RSS

Pros & cons of an 18-game season

The concept has a ripple effect, but it’s probably coming. Jack Bechta

Print This June 23, 2009, 12:03 PM EST

Last week, I asked one of my clients how he felt about playing an 18-game regular season. The answer he gave me was more than a simple yes or no. My client, who’s been with me for seven years, gave me a laundry list of things he would want before agreeing. It got me thinking about the ripple effect and wholesale changes that would come with playing 18 games.

Before forming my own opinion, I asked more players, coaches, GMs and even the commissioner for their thoughts. The more I delved into the subject, the more questions I found that needed answering. Moving to a longer season would have a serious impact on the current infrastructure, including offseason workouts, OTAs (organized team activities), mini-camps, player evaluations(particularly rookies), player compensation, scheduling, practice schedules, roster sizes, practice squad size, injured reserved terms and even training methods.

The assumption is that we would lose two preseason games and get the regular season started two weeks earlier. Of course, as an agent, my concern is for the players, but I wanted to hear from everyone who would be affected by the change. Here’s what I learned:

PLAYERS

I spoke to 10 veteran players and one rookie. My veteran clients had similar responses, including this one: ”As long as we’re paid for the games, I’m OK with it.” Along with additional compensation, players want to be assured that there will be less wear and tear on their bodies during camp. By the 12th game of the regular season, everyone is beat up and nursing some type of lingering injury. So the prospect of adding two games and taxing the NFL body that much definitely have some risk. However, if camp is two weeks shorter, the consensus was that players will welcome the change.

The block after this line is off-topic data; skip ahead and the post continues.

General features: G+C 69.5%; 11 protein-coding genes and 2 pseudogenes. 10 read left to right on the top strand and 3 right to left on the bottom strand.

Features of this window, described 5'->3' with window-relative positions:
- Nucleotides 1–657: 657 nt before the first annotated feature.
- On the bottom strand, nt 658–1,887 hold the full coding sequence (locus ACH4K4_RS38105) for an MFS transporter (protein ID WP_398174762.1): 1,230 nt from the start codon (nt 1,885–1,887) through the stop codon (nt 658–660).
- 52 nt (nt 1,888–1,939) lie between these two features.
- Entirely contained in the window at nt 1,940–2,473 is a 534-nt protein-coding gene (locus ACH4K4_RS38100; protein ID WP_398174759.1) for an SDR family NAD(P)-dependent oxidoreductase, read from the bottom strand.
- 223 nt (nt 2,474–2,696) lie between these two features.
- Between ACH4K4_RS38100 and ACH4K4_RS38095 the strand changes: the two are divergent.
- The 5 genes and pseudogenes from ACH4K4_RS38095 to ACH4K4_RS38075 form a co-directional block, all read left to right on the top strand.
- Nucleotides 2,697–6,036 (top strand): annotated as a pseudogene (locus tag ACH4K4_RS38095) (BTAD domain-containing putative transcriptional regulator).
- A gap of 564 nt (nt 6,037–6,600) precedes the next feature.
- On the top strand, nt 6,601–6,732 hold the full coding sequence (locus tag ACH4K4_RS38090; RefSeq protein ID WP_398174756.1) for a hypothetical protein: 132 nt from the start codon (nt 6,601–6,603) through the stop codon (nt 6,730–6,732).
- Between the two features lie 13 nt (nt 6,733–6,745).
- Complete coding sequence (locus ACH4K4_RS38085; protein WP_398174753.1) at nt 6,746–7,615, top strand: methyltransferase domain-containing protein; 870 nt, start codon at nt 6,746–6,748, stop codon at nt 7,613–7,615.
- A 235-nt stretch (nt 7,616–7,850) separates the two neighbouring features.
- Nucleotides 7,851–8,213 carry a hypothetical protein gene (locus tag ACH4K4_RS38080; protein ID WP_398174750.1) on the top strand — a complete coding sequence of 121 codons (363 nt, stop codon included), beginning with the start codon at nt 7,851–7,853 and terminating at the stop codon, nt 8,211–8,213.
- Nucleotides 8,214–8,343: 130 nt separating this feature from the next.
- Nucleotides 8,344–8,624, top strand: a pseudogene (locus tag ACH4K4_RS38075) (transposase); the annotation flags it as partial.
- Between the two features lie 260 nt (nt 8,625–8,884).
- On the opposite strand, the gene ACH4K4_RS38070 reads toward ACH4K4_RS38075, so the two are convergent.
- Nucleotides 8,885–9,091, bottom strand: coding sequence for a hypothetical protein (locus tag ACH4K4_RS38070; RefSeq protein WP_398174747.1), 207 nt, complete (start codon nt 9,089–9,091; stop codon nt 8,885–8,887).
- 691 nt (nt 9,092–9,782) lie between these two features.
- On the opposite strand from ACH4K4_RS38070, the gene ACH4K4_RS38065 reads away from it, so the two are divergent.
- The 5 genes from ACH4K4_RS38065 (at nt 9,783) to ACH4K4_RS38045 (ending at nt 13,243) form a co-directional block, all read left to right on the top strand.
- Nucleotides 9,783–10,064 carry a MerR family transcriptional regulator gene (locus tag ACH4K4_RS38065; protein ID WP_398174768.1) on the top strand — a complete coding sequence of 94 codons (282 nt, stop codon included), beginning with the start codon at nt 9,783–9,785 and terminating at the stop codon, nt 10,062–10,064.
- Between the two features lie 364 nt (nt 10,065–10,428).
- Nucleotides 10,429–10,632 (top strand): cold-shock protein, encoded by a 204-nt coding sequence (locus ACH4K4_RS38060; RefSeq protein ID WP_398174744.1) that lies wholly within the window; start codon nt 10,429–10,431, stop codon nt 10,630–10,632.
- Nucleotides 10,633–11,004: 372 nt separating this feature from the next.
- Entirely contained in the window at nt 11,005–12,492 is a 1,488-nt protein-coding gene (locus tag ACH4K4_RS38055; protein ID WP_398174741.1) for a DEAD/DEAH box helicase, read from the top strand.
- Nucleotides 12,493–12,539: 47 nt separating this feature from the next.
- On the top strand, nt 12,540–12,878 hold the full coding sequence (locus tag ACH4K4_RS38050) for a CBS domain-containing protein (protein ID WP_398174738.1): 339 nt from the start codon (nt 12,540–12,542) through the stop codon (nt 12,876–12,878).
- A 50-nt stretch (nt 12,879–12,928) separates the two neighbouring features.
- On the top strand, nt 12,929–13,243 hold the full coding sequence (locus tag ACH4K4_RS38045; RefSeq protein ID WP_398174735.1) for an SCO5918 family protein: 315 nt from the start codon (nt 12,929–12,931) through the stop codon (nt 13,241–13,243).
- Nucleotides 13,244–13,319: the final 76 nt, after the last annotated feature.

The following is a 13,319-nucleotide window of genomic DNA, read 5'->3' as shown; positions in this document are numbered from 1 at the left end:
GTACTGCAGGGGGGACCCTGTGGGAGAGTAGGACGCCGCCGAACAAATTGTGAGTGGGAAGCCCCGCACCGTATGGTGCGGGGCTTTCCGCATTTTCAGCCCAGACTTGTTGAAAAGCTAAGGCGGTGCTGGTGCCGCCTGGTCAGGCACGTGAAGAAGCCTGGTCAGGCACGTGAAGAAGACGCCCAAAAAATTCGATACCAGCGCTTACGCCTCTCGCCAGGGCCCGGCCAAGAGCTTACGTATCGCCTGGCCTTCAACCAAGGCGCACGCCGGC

On the specifics of compensation, it was unanimous that players would look to be additionally compensated for the games at a proration of their contracts. For example, if a player is making a base salary of $1.6 million ($100,000 per game) for a 16-game season, with one off week, he would expect to make $1.8 million for an 18-game season with one off week. One player felt he should be compensated 110-120 percent of his weekly game check for the two additional games. Four players brought up the idea of having an additional off week.

If the players are compensated and given a shorter, less physical camp, and their bodies are managed with more consideration to the longer season, I believe they will sign off on the proposal.

General Managers

The first AFC West general manager I called had a strong opinion. He said, “Jack, I hate the f-----g idea! We would have to go back to the drawing board and redesign everything we do. Player evaluations will be more challenging, we’ll have more injuries, and the quality of the product will suffer in the first few weeks of the season.” He also said, “We’re holding our breath as it is that we can get out of a camp with healthy players and reach the playoffs with a healthy team.” There’s a very fine balance in getting players repped, calloused and rested for the start of the season. Losing two preseason games would put a strain on players’ bodies and their ability to learn. He added that a team is lucky when it can get to the postseason healthy. The two extra games could have a huge impact on postseason play.

Of the four GMs I spoke to, three hated the idea and brought up many similar concerns. The biggest change for GMs would be the way they evaluate younger players in the preseason. They would have to depend on their coaches to get their teams ready while simultaneously playing rookies more in the preseason. One GM said he would consider more weekly scrimmages with other teams.

More specifics from GMs: Expand game-day rosters and practice squads. Shorten the time players can go on the IR list with an opportunity to get them back during the season. Currently, when a player is placed on IR, he is prohibited from playing the rest of that season. One GM suggested it should be about nine weeks long. Another GM wanted more mini-camps to increase his ability to evaluate and prepare players.

One AFC Central GM was more subjective. He said the change would simply give more value to the fans, and we should embrace the change if it happens and make the necessary adjustments.